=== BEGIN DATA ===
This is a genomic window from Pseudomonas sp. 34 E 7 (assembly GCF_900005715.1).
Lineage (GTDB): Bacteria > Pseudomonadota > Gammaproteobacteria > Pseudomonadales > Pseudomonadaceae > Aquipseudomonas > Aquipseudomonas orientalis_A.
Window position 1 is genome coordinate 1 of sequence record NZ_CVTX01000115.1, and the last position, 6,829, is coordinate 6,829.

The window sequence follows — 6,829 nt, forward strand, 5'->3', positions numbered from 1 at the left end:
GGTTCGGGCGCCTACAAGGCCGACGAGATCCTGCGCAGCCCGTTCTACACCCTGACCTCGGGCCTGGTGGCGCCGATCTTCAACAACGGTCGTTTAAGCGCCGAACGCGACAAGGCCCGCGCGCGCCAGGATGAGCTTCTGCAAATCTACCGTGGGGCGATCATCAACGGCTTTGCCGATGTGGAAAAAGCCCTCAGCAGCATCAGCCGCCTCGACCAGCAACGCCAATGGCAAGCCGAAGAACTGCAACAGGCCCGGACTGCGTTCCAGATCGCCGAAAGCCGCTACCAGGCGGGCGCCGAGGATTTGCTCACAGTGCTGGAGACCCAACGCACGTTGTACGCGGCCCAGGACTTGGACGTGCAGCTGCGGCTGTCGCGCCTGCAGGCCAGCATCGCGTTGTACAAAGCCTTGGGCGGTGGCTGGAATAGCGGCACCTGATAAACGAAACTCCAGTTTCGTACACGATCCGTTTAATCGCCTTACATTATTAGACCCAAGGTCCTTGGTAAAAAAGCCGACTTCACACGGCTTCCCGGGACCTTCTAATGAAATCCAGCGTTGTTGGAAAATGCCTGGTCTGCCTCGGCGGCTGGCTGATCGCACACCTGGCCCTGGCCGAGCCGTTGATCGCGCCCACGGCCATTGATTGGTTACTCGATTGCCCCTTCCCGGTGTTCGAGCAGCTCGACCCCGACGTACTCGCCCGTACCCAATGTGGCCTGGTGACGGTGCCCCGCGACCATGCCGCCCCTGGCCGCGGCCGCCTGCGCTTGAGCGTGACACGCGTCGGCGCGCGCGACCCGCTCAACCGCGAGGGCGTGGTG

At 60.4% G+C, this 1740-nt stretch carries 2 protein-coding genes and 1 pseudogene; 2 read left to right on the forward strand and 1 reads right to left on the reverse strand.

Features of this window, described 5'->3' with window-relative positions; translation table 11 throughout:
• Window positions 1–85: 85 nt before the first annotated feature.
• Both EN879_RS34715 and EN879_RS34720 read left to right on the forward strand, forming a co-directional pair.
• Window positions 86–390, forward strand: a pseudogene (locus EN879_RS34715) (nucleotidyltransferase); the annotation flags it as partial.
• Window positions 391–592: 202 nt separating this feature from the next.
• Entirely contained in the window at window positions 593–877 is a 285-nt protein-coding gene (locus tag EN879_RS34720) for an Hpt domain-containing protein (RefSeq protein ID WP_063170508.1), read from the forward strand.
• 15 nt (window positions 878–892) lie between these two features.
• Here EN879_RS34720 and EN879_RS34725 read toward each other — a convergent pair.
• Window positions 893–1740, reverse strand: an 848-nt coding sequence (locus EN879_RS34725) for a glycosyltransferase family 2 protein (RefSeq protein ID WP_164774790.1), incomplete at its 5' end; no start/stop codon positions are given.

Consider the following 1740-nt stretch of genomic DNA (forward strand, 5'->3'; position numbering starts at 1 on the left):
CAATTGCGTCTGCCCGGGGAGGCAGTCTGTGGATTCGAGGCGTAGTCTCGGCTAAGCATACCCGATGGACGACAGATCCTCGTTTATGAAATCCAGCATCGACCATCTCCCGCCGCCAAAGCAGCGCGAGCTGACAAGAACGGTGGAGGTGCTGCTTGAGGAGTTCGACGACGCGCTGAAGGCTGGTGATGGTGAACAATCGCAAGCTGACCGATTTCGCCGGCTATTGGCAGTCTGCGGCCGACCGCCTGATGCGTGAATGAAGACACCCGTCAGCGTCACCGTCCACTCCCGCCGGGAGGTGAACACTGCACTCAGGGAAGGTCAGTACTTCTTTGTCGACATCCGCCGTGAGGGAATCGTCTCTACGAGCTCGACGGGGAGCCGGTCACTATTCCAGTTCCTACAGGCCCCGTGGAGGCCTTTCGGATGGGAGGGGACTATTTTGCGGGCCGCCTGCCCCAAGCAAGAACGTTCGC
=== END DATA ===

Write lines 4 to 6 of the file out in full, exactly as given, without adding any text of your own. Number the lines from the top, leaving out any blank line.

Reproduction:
The window sequence follows — 6,829 nt, forward strand, 5'->3', positions numbered from 1 at the left end:
GGTTCGGGCGCCTACAAGGCCGACGAGATCCTGCGCAGCCCGTTCTACACCCTGACCTCGGGCCTGGTGGCGCCGATCTTCAACAACGGTCGTTTAAGCGCCGAACGCGACAAGGCCCGCGCGCGCCAGGATGAGCTTCTGCAAATCTACCGTGGGGCGATCATCAACGGCTTTGCCGATGTGGAAAAAGCCCTCAGCAGCATCAGCCGCCTCGACCAGCAACGCCAATGGCAAGCCGAAGAACTGCAACAGGCCCGGACTGCGTTCCAGATCGCCGAAAGCCGCTACCAGGCGGGCGCCGAGGATTTGCTCACAGTGCTGGAGACCCAACGCACGTTGTACGCGGCCCAGGACTTGGACGTGCAGCTGCGGCTGTCGCGCCTGCAGGCCAGCATCGCGTTGTACAAAGCCTTGGGCGGTGGCTGGAATAGCGGCACCTGATAAACGAAACTCCAGTTTCGTACACGATCCGTTTAATCGCCTTACATTATTAGACCCAAGGTCCTTGGTAAAAAAGCCGACTTCACACGGCTTCCCGGGACCTTCTAATGAAATCCAGCGTTGTTGGAAAATGCCTGGTCTGCCTCGGCGGCTGGCTGATCGCACACCTGGCCCTGGCCGAGCCGTTGATCGCGCCCACGGCCATTGATTGGTTACTCGATTGCCCCTTCCCGGTGTTCGAGCAGCTCGACCCCGACGTACTCGCCCGTACCCAATGTGGCCTGGTGACGGTGCCCCGCGACCATGCCGCCCCTGGCCGCGGCCGCCTGCGCTTGAGCGTGACACGCGTCGGCGCGCGCGACCCGCTCAACCGCGAGGGCGTGGTG

At 60.4% G+C, this 1740-nt stretch carries 2 protein-coding genes and 1 pseudogene; 2 read left to right on the forward strand and 1 reads right to left on the reverse strand.